Distinctive Collections: The Space Between “General” and “Special” Collections and Implications for Collection DevelopmentProceedings of the Charleston Library Conference (2012)
Many libraries separate collection development activities into two broad categories, that of “general” collections versus “special” collections. Although this makes for a clean distinction between two areas of library activity (roughly the work of librarians as distinct and separate from that of archivists), in between these two poles lie “distinctive collections”—items that are neither especially rare nor unique (special), but are also not run-of-the-mill monographs or journals. Government documents, numeric datasets, ephemera, area collections, audiovisual media, born-digital materials—these are all recognized subsets of library collections with their own frameworks (more or less developed) for acquisition, cataloging/metadata, preservation, inter-institutional collaboration. Falling as they do somewhere between general and the special collections, these distinctive collections are often overlooked in traditional collection development and public service activities. This session presents an overview of how distinctive collections and their management fit into the overall collection profile of a library.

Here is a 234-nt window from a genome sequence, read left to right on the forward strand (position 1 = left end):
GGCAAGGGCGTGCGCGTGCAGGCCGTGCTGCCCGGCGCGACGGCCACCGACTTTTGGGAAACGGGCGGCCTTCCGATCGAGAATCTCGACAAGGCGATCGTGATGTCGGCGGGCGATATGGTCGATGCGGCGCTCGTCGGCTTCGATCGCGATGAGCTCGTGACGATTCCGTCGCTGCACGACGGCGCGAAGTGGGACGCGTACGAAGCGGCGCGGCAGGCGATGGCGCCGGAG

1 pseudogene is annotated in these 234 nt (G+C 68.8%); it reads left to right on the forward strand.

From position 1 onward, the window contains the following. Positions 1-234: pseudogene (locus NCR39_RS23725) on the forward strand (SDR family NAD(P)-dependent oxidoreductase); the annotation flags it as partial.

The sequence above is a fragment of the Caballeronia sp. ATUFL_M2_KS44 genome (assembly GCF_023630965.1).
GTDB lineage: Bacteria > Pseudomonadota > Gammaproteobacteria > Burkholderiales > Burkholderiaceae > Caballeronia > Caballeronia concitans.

Citation InformationDaniel Dollar, Gregory Eow, Julie Linden and Melissa Grafe. "Distinctive Collections: The Space Between “General” and “Special” Collections and Implications for Collection Development" Proceedings of the Charleston Library Conference (2012)
Available at: http://works.bepress.com/julie-linden/1/